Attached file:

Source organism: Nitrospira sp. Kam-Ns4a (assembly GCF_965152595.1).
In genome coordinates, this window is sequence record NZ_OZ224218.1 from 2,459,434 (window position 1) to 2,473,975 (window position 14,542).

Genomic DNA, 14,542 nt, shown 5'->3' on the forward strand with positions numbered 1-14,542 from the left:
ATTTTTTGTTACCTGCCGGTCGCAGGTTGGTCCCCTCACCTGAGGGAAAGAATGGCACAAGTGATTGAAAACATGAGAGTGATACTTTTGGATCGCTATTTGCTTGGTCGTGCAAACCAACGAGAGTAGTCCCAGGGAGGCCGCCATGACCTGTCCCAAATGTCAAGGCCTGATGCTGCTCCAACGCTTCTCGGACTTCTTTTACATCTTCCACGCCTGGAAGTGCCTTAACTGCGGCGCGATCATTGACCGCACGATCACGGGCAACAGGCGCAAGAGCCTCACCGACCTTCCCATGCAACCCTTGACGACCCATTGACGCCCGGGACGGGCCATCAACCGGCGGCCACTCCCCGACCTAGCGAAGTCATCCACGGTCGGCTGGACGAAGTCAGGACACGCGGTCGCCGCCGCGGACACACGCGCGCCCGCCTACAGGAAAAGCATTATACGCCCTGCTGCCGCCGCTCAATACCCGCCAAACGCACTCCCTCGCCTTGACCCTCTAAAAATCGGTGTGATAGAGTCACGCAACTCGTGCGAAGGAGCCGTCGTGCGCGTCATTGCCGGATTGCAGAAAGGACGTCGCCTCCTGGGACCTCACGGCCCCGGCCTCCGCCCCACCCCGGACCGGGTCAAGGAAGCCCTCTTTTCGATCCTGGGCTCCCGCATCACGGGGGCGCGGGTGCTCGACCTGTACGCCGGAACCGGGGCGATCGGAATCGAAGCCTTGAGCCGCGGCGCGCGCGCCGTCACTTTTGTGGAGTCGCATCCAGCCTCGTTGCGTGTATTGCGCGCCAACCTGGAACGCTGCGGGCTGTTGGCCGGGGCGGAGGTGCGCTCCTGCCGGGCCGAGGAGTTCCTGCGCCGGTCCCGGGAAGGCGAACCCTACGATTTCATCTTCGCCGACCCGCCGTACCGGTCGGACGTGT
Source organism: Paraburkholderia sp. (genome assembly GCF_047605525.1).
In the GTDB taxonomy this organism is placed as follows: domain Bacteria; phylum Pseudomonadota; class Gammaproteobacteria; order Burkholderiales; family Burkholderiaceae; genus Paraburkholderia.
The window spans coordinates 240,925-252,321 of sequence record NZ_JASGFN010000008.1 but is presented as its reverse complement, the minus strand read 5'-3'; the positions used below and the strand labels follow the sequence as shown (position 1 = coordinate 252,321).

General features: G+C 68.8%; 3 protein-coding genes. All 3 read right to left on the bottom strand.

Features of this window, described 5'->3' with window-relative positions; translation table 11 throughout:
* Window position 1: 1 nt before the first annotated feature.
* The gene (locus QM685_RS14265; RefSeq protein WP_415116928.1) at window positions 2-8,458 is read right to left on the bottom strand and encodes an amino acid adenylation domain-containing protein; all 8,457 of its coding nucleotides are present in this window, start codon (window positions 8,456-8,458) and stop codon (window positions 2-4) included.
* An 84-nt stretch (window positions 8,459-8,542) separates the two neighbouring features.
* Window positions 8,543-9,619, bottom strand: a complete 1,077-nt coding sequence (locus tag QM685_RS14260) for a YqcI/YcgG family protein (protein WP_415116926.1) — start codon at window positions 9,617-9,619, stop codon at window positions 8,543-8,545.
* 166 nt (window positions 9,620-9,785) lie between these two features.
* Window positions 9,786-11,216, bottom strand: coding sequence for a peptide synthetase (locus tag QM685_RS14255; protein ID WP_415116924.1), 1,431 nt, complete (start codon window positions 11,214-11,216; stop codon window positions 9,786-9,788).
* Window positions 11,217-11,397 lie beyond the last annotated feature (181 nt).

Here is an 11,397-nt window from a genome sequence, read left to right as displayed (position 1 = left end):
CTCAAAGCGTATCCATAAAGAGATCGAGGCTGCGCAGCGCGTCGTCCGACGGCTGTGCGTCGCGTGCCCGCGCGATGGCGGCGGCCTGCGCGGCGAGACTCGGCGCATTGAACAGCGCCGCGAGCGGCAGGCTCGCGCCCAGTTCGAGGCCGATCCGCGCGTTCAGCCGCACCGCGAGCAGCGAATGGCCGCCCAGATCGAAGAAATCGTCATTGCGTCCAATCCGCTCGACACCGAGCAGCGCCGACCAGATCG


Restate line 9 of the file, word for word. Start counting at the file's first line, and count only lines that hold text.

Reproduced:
Features of this window, described 5'->3' with window-relative positions; translation table 11 throughout: